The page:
Arts & Culture
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Ghana is renowned for producing the best in authentic African arts and crafts, these range from wood carvings brass works, sculptures, jewellery and a range of textiles.
Craftsmen painstakingly fashion exquisite artistic masterpieces from wood, bamboo, leather, cement and textiles. These indigenous and skilled craftsmen in the country can be found in virtually every village, town and city. Arts and crafts are an integral part of everyday life in Africa; and in Ghana it can be identified with all tribes and regions. Appreciation of arts and crafts is necessitated by cultures and traditions rather than aesthetic possessions and serves meaningful purposes in the communities.
This pivotal role can be seen by the use of Adinkra Symbols. Their visual and communicative symbols portray the philosophical thinking and way of life of Ghanaians. These are used as templates and motifs for textiles, wood carvings, ceramics and ornaments.
Ghana still lives up to its reputation as a country with vast reserves of minerals (gold, diamond, silver, bronze, etc) providing an abundance of resources for artists to produce exquisitely designed contemporary and traditional jewellery.
The traditional cloth identified with Ghana is ‘Kente’. This multi-coloured, hand woven, quilted cloth is central to Ghanaian culture and traditionally worn as a wrap around by both men and women with slight variations. In the modern day Kente is now sewn in a wide variety of styles, ranging from shirts, blouses, and a two piece dress known as the “Kaba and Slit”.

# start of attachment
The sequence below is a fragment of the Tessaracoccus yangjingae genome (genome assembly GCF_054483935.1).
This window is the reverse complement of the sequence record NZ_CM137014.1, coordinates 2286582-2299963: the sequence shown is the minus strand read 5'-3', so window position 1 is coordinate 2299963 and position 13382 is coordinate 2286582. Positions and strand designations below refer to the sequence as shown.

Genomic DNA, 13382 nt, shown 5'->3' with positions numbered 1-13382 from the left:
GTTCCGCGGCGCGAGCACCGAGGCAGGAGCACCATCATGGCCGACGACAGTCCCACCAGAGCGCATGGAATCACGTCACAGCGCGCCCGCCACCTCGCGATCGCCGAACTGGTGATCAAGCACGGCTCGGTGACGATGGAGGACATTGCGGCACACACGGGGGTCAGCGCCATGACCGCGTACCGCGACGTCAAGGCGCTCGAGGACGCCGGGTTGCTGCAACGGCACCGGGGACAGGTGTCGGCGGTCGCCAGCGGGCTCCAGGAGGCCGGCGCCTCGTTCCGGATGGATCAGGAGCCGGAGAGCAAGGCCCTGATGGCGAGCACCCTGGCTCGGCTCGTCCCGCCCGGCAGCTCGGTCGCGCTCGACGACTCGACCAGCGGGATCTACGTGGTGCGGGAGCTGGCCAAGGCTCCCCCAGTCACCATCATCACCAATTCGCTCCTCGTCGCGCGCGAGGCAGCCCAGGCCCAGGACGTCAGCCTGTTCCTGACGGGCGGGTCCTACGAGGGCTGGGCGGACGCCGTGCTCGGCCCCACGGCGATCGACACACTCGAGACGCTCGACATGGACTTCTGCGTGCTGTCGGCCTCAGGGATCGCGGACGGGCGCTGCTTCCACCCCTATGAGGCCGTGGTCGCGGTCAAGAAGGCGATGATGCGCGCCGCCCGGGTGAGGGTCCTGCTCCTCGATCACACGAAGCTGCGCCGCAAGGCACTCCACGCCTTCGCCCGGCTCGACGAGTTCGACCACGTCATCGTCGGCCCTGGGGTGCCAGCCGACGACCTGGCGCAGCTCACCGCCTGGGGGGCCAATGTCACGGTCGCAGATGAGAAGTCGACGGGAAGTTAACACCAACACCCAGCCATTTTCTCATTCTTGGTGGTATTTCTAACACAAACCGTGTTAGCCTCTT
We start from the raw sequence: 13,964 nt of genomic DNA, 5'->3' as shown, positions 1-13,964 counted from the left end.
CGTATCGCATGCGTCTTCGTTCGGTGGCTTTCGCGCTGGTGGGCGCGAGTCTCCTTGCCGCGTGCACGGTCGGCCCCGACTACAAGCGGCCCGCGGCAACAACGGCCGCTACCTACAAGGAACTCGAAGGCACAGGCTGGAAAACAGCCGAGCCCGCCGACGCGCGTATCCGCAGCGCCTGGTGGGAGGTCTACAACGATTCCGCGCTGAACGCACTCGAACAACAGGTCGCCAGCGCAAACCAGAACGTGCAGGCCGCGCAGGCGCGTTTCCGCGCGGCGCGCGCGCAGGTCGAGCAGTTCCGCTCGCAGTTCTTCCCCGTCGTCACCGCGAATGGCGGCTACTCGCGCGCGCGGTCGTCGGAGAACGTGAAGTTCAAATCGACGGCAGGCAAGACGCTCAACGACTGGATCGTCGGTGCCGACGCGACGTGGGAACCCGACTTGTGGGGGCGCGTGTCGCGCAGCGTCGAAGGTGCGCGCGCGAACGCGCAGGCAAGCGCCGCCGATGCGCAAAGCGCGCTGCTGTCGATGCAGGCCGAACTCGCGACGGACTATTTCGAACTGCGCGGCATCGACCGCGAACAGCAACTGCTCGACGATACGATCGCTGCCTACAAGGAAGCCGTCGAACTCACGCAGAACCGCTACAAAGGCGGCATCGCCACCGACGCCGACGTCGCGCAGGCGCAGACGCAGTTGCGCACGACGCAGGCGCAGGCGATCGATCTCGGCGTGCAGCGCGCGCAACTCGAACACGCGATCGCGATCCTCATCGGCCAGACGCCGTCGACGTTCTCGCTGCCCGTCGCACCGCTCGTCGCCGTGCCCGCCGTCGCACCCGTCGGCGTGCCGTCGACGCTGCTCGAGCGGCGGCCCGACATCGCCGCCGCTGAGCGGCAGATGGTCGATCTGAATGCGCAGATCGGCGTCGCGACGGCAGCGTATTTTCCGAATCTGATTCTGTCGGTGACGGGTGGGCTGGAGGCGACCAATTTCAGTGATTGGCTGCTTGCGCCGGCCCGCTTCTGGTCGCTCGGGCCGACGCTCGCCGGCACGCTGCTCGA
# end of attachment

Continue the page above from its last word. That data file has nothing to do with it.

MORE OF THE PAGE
The preservation and telling of Ghanaian traditional culture and art has become increasingly important as the country and people continue to adopt modern and foreign influences. Organisations such as the Nubuke Foundation have been established to provide a space where people can come and explore traditional and contemporary art and culture. The Foundation organises exhibitions, storytelling, poetry reading and a series of workshops to engage a wide range of audiences.
Music and dance is an essential part of Ghanaian culture and it is through this media that historic events are narrated verbally and visually. Traditional music and dance are played and performed both on joyous and sad occasions in an expression of the event and to lift moral. Traditional music has recently given way to highlife and hip life, modern beats and rhythms with an African influence. The former is popular with the older generation and the latter, with younger people.
Other sections in the Arts & Culture chapter:
Traditional stools / Stools and Skins
Kente/ Adinkra cloths /Fugu
Beads / Gold & the Ashanti Kingdom
Focus on an artist - Bernard Akoi- Jackson
Music and Dance